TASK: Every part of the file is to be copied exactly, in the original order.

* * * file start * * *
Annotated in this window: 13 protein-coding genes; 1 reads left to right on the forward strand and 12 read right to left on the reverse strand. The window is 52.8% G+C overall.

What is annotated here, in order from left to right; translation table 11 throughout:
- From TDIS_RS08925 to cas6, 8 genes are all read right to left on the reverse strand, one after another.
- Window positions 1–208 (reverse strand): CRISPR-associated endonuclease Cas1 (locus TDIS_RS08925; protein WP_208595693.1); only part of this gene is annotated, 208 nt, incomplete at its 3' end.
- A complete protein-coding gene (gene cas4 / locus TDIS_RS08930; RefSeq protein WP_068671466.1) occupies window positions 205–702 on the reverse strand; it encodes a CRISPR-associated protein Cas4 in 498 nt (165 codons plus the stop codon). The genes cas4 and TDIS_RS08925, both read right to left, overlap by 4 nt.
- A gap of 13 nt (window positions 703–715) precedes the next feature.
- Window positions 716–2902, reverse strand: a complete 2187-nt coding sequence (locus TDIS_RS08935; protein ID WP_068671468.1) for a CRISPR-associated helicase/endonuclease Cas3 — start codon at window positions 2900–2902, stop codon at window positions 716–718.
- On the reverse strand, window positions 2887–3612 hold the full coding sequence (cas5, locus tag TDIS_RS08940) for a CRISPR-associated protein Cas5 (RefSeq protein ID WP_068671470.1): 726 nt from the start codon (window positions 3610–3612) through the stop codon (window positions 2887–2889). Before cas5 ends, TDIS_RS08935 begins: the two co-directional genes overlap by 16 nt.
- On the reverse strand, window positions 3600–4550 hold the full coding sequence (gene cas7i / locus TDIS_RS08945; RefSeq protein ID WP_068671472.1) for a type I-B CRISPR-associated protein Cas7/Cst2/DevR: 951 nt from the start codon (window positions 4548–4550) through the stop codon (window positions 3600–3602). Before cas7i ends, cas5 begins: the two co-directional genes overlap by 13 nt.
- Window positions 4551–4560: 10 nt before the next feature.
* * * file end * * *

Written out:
Annotated in this window: 13 protein-coding genes; 1 reads left to right on the forward strand and 12 read right to left on the reverse strand. The window is 52.8% G+C overall.

What is annotated here, in order from left to right; translation table 11 throughout:
- From TDIS_RS08925 to cas6, 8 genes are all read right to left on the reverse strand, one after another.
- Window positions 1–208 (reverse strand): CRISPR-associated endonuclease Cas1 (locus TDIS_RS08925; protein WP_208595693.1); only part of this gene is annotated, 208 nt, incomplete at its 3' end.
- A complete protein-coding gene (gene cas4 / locus TDIS_RS08930; RefSeq protein WP_068671466.1) occupies window positions 205–702 on the reverse strand; it encodes a CRISPR-associated protein Cas4 in 498 nt (165 codons plus the stop codon). The genes cas4 and TDIS_RS08925, both read right to left, overlap by 4 nt.
- A gap of 13 nt (window positions 703–715) precedes the next feature.
- Window positions 716–2902, reverse strand: a complete 2187-nt coding sequence (locus TDIS_RS08935; protein ID WP_068671468.1) for a CRISPR-associated helicase/endonuclease Cas3 — start codon at window positions 2900–2902, stop codon at window positions 716–718.
- On the reverse strand, window positions 2887–3612 hold the full coding sequence (cas5, locus tag TDIS_RS08940) for a CRISPR-associated protein Cas5 (RefSeq protein ID WP_068671470.1): 726 nt from the start codon (window positions 3610–3612) through the stop codon (window positions 2887–2889). Before cas5 ends, TDIS_RS08935 begins: the two co-directional genes overlap by 16 nt.
- On the reverse strand, window positions 3600–4550 hold the full coding sequence (gene cas7i / locus TDIS_RS08945; RefSeq protein ID WP_068671472.1) for a type I-B CRISPR-associated protein Cas7/Cst2/DevR: 951 nt from the start codon (window positions 4548–4550) through the stop codon (window positions 3600–3602). Before cas7i ends, cas5 begins: the two co-directional genes overlap by 13 nt.
- Window positions 4551–4560: 10 nt before the next feature.